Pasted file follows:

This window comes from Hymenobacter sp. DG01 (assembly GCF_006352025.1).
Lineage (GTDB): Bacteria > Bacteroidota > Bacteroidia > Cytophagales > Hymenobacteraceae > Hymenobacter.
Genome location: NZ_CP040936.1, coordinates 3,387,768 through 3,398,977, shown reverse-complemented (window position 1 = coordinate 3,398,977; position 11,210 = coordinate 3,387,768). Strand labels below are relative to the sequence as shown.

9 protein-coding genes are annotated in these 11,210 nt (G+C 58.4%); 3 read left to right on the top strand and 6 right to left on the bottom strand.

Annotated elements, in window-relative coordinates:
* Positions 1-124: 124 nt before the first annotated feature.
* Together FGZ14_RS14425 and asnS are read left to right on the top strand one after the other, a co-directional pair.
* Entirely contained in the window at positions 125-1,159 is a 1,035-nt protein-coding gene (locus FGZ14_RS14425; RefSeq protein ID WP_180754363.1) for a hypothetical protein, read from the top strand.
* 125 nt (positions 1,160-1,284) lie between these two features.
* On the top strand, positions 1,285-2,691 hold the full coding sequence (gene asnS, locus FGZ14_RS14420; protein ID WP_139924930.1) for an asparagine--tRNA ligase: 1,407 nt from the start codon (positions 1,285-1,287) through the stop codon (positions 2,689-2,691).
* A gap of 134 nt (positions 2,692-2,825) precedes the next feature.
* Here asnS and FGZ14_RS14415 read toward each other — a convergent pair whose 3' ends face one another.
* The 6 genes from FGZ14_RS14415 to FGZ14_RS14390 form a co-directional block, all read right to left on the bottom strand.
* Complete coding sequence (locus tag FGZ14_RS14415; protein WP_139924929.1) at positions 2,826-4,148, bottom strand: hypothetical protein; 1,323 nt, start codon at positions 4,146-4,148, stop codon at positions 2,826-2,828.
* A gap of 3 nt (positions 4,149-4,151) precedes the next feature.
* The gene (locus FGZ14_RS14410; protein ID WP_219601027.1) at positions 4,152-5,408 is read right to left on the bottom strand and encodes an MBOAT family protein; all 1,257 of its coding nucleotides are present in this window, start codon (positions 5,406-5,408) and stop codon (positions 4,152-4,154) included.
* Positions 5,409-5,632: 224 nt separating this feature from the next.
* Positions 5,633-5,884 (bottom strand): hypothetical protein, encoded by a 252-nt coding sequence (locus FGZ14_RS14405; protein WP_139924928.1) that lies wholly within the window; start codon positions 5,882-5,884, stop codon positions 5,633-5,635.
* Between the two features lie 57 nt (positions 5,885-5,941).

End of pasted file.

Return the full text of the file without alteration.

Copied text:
This window comes from Hymenobacter sp. DG01 (assembly GCF_006352025.1).
Lineage (GTDB): Bacteria > Bacteroidota > Bacteroidia > Cytophagales > Hymenobacteraceae > Hymenobacter.
Genome location: NZ_CP040936.1, coordinates 3,387,768 through 3,398,977, shown reverse-complemented (window position 1 = coordinate 3,398,977; position 11,210 = coordinate 3,387,768). Strand labels below are relative to the sequence as shown.

9 protein-coding genes are annotated in these 11,210 nt (G+C 58.4%); 3 read left to right on the top strand and 6 right to left on the bottom strand.

Annotated elements, in window-relative coordinates:
* Positions 1-124: 124 nt before the first annotated feature.
* Together FGZ14_RS14425 and asnS are read left to right on the top strand one after the other, a co-directional pair.
* Entirely contained in the window at positions 125-1,159 is a 1,035-nt protein-coding gene (locus FGZ14_RS14425; RefSeq protein ID WP_180754363.1) for a hypothetical protein, read from the top strand.
* 125 nt (positions 1,160-1,284) lie between these two features.
* On the top strand, positions 1,285-2,691 hold the full coding sequence (gene asnS, locus FGZ14_RS14420; protein ID WP_139924930.1) for an asparagine--tRNA ligase: 1,407 nt from the start codon (positions 1,285-1,287) through the stop codon (positions 2,689-2,691).
* A gap of 134 nt (positions 2,692-2,825) precedes the next feature.
* Here asnS and FGZ14_RS14415 read toward each other — a convergent pair whose 3' ends face one another.
* The 6 genes from FGZ14_RS14415 to FGZ14_RS14390 form a co-directional block, all read right to left on the bottom strand.
* Complete coding sequence (locus tag FGZ14_RS14415; protein WP_139924929.1) at positions 2,826-4,148, bottom strand: hypothetical protein; 1,323 nt, start codon at positions 4,146-4,148, stop codon at positions 2,826-2,828.
* A gap of 3 nt (positions 4,149-4,151) precedes the next feature.
* The gene (locus FGZ14_RS14410; protein ID WP_219601027.1) at positions 4,152-5,408 is read right to left on the bottom strand and encodes an MBOAT family protein; all 1,257 of its coding nucleotides are present in this window, start codon (positions 5,406-5,408) and stop codon (positions 4,152-4,154) included.
* Positions 5,409-5,632: 224 nt separating this feature from the next.
* Positions 5,633-5,884 (bottom strand): hypothetical protein, encoded by a 252-nt coding sequence (locus FGZ14_RS14405; protein WP_139924928.1) that lies wholly within the window; start codon positions 5,882-5,884, stop codon positions 5,633-5,635.
* Between the two features lie 57 nt (positions 5,885-5,941).